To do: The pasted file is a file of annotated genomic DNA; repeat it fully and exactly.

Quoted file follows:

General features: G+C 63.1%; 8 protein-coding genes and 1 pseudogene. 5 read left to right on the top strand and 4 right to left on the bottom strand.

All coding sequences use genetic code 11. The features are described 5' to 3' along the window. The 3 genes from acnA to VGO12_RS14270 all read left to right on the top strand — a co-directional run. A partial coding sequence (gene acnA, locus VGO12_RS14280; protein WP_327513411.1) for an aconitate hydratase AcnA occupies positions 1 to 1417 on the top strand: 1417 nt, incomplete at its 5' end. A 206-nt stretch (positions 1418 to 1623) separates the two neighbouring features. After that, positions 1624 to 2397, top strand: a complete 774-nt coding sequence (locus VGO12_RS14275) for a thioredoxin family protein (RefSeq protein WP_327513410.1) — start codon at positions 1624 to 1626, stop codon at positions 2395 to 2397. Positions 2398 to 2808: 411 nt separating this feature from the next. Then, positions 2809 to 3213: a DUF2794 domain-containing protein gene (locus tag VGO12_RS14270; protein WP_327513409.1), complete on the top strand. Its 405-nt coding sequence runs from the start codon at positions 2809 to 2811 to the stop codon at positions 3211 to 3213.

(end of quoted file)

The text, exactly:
General features: G+C 63.1%; 8 protein-coding genes and 1 pseudogene. 5 read left to right on the top strand and 4 right to left on the bottom strand.

All coding sequences use genetic code 11. The features are described 5' to 3' along the window. The 3 genes from acnA to VGO12_RS14270 all read left to right on the top strand — a co-directional run. A partial coding sequence (gene acnA, locus VGO12_RS14280; protein WP_327513411.1) for an aconitate hydratase AcnA occupies positions 1 to 1417 on the top strand: 1417 nt, incomplete at its 5' end. A 206-nt stretch (positions 1418 to 1623) separates the two neighbouring features. After that, positions 1624 to 2397, top strand: a complete 774-nt coding sequence (locus VGO12_RS14275) for a thioredoxin family protein (RefSeq protein WP_327513410.1) — start codon at positions 1624 to 1626, stop codon at positions 2395 to 2397. Positions 2398 to 2808: 411 nt separating this feature from the next. Then, positions 2809 to 3213: a DUF2794 domain-containing protein gene (locus tag VGO12_RS14270; protein WP_327513409.1), complete on the top strand. Its 405-nt coding sequence runs from the start codon at positions 2809 to 2811 to the stop codon at positions 3211 to 3213.